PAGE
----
Those over 65 who still have real teeth experience more tooth decay than their younger peers for a number of reasons. As people age, they become more susceptible to xerostomia (dry mouth), periodontal (gum) disease, and dental caries; and more sensitive to drugs such as analgesics and anesthetics, which are often used in dental treatments. Comorbidities such as diabetes and hypertension, medications they are taking, and physical, cognitive, and sensory impairments further contribute to potential dental issues.
These factors not only increase the likelihood of tooth decay, but also make treating these issues more complicated. Luckily, a number of restorative dentistry options exist to repair past damage and keep seniors smiling for years to come. Read on to learn about some of the most common restorative dental options for the elderly and special considerations to keep in mind for this age group.
Fillings are a common restorative dentistry procedure to treat cavities and fix teeth that have cracks. To treat cavities, your dentist clears away the damaged part of the tooth and then places the filling in that newly created space.
While seniors may need to get fillings to repair current damage, they will likely also need to get previous fillings examined. Over the years, fillings can deteriorate and lose their seating on teeth, leaving room for bacteria to creep in and cause decay. If your teeth become sensitive to hot and cold food and beverages, it may be a sign that your filling is past its prime. Be sure to get your fillings examined by a dentist regularly to avoid complications.
If a filling isn’t sufficient to address your tooth damage, your dentist may also recommend an inlay or onlay.
Crowns are a common restorative solution for tooth decay that is too serious for a filling, inlay, or onlay to fix. Crowns completely cover the visible part of the tooth to strengthen it, restore its function, and fix any issues with appearance, shape, or size. They can be made out of stainless steel, metal, resin, porcelain, or ceramic material.
Dental crowns last an average of 15 years, meaning that in addition to getting new crowns to repair damaged teeth, elderly individuals may need to get existing crowns replaced or repaired. This will depend on the type of material the crown is made of, how much erosion it has experienced, and the individual’s oral hygiene and habits.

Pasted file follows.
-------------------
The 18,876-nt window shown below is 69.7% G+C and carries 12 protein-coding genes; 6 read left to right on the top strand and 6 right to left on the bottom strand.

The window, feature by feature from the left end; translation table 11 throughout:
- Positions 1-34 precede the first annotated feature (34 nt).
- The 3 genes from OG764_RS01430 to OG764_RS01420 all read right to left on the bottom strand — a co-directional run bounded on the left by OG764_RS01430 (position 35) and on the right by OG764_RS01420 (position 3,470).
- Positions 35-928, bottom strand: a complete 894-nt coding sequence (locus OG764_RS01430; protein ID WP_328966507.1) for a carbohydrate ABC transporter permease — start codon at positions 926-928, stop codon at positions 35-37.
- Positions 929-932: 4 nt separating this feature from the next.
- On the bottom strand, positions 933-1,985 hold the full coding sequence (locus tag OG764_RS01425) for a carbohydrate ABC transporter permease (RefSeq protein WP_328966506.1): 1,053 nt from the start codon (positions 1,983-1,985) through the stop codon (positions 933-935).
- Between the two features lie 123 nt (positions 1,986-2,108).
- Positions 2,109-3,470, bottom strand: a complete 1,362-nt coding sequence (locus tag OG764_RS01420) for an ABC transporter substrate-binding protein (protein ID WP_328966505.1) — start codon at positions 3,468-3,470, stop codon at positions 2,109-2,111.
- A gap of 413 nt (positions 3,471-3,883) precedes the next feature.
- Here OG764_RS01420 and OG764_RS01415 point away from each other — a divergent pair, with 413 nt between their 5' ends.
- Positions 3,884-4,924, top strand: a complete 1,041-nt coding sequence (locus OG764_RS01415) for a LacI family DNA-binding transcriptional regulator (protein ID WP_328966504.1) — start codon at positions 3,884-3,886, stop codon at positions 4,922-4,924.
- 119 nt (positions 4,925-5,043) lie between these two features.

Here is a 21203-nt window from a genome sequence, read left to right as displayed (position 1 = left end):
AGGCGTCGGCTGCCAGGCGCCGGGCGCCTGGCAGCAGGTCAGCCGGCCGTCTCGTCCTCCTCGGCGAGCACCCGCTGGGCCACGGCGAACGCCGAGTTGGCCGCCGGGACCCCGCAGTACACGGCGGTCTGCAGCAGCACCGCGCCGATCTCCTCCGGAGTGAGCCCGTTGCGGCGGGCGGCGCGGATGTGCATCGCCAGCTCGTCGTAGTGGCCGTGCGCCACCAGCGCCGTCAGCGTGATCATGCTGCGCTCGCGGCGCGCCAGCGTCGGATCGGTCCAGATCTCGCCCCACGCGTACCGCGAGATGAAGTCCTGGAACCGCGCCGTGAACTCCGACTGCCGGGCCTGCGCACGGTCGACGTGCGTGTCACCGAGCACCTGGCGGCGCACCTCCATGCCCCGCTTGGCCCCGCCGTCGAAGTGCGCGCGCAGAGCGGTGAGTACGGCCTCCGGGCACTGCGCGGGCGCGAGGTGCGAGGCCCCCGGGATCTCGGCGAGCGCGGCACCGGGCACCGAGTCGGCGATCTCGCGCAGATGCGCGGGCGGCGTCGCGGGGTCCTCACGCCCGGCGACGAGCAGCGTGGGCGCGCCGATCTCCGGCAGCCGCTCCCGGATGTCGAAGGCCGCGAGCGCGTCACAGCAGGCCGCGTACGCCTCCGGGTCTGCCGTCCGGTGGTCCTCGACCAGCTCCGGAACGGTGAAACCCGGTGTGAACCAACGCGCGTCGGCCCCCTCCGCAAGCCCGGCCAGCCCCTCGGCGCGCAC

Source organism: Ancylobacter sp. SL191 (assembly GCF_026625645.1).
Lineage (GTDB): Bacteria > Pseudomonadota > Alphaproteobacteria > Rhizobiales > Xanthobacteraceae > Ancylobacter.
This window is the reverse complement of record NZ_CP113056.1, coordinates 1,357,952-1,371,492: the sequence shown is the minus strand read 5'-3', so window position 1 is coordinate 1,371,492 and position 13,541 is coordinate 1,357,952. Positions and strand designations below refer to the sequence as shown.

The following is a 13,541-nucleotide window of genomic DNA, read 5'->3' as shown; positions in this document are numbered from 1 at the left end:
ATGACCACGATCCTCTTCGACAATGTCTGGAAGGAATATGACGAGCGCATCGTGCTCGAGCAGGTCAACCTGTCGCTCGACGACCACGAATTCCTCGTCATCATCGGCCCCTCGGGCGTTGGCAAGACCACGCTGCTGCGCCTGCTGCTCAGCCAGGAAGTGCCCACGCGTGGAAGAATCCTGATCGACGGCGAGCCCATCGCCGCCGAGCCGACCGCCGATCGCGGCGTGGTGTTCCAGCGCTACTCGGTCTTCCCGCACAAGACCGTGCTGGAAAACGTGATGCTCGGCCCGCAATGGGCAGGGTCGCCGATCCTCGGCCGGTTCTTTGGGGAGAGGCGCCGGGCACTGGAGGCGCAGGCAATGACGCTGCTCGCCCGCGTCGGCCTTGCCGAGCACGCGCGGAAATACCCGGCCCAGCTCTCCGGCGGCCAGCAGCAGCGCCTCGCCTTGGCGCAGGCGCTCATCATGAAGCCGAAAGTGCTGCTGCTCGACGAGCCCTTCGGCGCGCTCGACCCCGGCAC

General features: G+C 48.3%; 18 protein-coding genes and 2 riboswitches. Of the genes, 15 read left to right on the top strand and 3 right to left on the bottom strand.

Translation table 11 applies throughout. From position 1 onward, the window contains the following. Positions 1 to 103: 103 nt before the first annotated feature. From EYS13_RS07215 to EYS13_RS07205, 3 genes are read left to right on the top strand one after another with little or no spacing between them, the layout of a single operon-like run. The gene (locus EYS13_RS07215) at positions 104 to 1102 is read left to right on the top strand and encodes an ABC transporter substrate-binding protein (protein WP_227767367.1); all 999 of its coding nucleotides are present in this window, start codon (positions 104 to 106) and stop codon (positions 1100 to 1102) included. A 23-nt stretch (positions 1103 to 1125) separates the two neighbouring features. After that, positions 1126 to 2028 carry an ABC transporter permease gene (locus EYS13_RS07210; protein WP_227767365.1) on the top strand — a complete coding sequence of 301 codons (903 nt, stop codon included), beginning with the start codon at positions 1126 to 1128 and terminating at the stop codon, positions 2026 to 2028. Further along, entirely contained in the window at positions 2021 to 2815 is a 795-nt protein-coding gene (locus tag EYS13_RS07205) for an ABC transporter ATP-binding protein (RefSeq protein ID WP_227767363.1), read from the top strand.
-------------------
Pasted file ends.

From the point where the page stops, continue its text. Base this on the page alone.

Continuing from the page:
We know that elderly patients have a hard time making it to the dentist. Don Sing Dental helps you avoid return visits by offering same-day crowns for quick and convenient treatment.
Elderly individuals with severe tooth decay or periodontal disease may find themselves with no other option but tooth extraction. Tooth extraction becomes increasingly complicated as patients get older, with comorbidities and medication side effects playing a part. Seniors may also take longer to heal and experience more pain and discomfort after a tooth extraction.
Dr. Don Sing thoroughly reviews patients’ current health, including comorbidities and any medications they are taking, and discusses proper aftercare before extracting teeth.
After having teeth removed, seniors may want to get dentures to replace them. Complete dentures are available for those who have no teeth left, and partial dentures for those with some remaining teeth.
Although dentures are a great solution for those who are missing teeth, they won’t fit perfectly forever without the right adjustments. As people age, their weight changes, in turn affecting the structure of their mouth and gums. Dentures that once fit perfectly can thus lose that perfect fit over time, making chewing difficult and even painful. Many seniors try to adapt to this by adjusting their diet, which often leads to malnutrition.
The easy solution to this is to bring your dentures to a trusted dentist when they start to fit poorly. Dr. Don Sing can make any necessary adjustments to your dentures, ensure they are not causing any irritation to the mouth, and fix issues related to regular wear and tear.